Six Degrees (2006–2008)
“Sweetbitter” tells the story of Tess (Ella Purnell), a 22-year-old who arrives in New York City ready to pursue a new life. When she finds herself interviewing for a position at one of the best restaurants in the city, she thinks she’s found a steady income and a safe place to wait. But Tess is quickly intoxicated by the chaotic, adrenalized world behind-the-scenes, tasting expensive wine, exploring dive bars, and learning who she can trust.
“Sweetbitter” illuminates the sensory journey of developing a palate. How the sweet, sour, salt, bitter, and umami threaten, complement and ultimately need each other so
1 | With Errin Hayes abruptly on the way out, Kevin Can Wait is totally going to make a widower out of its titular patriarch, right?
2 | Wasn’t it a small shame that American Ninja Warrior: USA vs. The World competitor Jessie Graff wasn’t able to wear her usual Wonder Woman outfit (right), last weekend of all weekends? Which unexpected misstep made you gasp more: Graff
The ranking of the portraits are based on a combination of the star power wattage of the subjects, the artistic results and the difficulty of landing the quarry…for those budding smart-phone-celebrity-stalkers who may wish to play along at home. So without further adieu, I present my top 20 celebrity portraits of 2016.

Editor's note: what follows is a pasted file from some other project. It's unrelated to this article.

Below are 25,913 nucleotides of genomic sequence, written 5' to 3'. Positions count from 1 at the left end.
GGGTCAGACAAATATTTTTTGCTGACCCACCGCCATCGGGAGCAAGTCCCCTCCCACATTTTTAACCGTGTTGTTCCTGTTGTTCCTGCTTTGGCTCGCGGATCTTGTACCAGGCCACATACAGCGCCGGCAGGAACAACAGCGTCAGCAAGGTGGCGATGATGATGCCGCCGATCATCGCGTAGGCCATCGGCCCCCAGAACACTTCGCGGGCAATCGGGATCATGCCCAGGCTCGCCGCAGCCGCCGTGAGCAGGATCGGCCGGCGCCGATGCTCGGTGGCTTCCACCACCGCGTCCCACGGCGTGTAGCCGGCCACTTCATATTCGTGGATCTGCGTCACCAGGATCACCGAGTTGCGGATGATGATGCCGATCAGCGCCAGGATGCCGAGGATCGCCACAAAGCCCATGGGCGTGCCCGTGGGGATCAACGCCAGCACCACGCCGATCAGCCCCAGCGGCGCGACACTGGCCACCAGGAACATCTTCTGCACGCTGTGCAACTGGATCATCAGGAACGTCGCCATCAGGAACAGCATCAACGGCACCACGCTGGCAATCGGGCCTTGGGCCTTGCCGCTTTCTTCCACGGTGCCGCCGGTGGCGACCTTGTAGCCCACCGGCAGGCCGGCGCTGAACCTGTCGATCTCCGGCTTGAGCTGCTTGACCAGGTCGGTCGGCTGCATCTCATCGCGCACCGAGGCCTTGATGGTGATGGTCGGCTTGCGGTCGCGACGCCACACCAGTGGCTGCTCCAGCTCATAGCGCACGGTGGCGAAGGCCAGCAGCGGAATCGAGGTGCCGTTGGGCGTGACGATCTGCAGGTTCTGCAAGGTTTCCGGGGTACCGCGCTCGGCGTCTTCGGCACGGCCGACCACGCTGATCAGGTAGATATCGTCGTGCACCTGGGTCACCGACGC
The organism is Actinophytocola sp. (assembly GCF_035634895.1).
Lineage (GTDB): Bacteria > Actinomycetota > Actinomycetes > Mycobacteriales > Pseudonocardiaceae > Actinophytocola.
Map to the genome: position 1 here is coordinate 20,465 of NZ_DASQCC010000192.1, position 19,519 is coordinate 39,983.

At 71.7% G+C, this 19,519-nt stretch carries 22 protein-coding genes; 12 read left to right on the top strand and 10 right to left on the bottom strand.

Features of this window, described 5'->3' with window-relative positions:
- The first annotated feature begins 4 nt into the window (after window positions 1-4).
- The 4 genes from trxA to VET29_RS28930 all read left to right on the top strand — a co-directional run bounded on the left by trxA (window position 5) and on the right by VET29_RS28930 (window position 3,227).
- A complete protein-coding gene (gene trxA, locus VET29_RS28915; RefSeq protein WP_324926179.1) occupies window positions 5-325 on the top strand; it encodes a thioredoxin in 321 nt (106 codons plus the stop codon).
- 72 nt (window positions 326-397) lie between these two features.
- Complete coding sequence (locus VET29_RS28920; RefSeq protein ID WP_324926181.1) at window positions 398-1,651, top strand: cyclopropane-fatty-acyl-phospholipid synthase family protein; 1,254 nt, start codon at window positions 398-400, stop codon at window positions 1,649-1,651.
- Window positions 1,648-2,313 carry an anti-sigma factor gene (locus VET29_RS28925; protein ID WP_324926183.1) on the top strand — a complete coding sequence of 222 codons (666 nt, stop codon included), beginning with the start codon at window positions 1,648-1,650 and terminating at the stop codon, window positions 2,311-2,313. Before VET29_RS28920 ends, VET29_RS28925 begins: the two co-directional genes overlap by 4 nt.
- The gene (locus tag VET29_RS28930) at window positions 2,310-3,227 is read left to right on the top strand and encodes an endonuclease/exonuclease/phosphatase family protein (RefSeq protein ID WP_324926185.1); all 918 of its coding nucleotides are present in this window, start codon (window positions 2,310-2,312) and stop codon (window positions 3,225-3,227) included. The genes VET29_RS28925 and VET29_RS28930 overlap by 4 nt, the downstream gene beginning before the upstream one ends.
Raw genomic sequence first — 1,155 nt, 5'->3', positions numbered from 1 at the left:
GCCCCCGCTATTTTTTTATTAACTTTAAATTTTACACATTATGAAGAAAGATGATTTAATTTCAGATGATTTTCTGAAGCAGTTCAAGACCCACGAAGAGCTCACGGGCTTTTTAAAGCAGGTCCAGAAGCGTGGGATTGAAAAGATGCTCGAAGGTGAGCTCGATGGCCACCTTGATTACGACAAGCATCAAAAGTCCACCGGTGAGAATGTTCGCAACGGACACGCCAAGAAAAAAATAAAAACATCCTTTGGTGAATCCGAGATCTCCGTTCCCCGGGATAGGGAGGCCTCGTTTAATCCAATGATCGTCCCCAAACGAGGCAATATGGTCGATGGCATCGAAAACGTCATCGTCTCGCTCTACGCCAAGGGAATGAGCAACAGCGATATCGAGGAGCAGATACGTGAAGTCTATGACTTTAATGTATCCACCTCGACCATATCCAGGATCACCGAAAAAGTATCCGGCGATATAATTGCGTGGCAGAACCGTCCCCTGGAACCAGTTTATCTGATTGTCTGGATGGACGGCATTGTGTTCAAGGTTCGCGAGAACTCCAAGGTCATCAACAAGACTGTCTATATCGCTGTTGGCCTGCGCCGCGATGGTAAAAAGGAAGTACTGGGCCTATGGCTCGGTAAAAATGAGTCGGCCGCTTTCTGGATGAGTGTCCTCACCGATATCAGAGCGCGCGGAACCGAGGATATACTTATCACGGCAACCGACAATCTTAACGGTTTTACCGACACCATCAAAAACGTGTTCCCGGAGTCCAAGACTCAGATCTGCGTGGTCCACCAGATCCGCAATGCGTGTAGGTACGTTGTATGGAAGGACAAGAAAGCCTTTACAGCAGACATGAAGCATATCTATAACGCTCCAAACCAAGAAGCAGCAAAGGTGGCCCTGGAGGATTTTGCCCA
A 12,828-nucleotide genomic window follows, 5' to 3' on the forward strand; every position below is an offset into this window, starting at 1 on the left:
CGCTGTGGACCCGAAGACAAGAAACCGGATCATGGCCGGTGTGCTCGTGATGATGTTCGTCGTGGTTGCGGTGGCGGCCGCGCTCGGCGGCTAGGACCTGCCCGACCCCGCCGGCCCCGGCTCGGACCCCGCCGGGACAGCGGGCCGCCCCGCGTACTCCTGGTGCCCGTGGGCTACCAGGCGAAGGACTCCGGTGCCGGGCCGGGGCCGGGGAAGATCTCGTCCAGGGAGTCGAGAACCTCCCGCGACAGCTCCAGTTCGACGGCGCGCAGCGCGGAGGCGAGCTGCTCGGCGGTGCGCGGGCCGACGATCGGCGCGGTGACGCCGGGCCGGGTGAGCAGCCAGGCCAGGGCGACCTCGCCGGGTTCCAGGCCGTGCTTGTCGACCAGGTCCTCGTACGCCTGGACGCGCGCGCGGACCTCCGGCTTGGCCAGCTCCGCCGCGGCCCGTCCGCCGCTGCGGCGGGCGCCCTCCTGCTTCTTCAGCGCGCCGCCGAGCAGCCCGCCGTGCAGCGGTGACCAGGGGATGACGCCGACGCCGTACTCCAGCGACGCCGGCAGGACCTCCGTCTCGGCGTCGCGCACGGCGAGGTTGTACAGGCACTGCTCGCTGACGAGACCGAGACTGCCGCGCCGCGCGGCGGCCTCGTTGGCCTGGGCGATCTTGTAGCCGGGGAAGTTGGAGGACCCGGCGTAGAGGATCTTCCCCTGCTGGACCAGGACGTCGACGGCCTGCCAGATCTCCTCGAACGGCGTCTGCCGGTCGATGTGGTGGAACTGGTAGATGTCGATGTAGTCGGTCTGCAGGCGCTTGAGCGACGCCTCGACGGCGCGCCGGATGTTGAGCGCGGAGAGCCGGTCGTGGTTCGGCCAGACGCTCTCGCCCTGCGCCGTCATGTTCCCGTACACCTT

20. Peter Bogdanovich
Filmmaker Peter Bogdanovich
Photo credit: Joe Arce of Starstruck Foto for HollywoodChicago.com
Here’s to Peter Bogdanovich, who apart from Woody Allen is one of my all-time favorite directors.
If there's a Six Degrees of Cancellation game, we have a contender. Variety reports Ioan Gruffudd has joined the second season cast of the UnREAL TV series on Lifetime. Gruffudd starred as Henry Morgan on Forever, which was cancelled by ABC after one season.
He also played opposite Sarah Michelle Gellar, as Andrew Martin, on Ringer, which was cancelled by The CW, also after one season. Andrew's romantic rival on Ringer was Henry Butler (Kristoffer Polaha). Polaha was UnREAL star Shiri Appleby's love interest on Life Unexpected, which The CW cancelled after two seasons.
RelatedPilot Season ’15: Scoop on This Fall’s (Possible) New Shows, Who’s In Them
A character-driven “true crime” procedural, L.A. Crime‘s first season will focus on two cops in search of a Bonnie & Clyde-esque pair of serial killers amidst the rock-and-roll, cocaine-infused revelry of the 1980s Sunset Strip.
Per our sister site Variety, Christensen will play Betty, a nurse and single mom who meets, is enamored with and ultimately forms a dangerous
While Six Degrees of Kevin Bacon -- an idea that came from the actor himself when, in 1994, he told Premiere magazine that he’s worked with everybody -- has become the ultimate trivia game, it may be time to re-think who’s actually at the nexus.
Thanks in large part to Friends -- the former NBC sitcom now streaming on Netflix -- Aniston worked with a number of stars well before they were famous. And in the years since the series ended, Aniston has shared the screen with a few but key number of A-listers. But it wasn’t until she earned a 2015 Golden Globe nomination for her role in Cake that we realized she’s practically worked with everyone in Hollywood.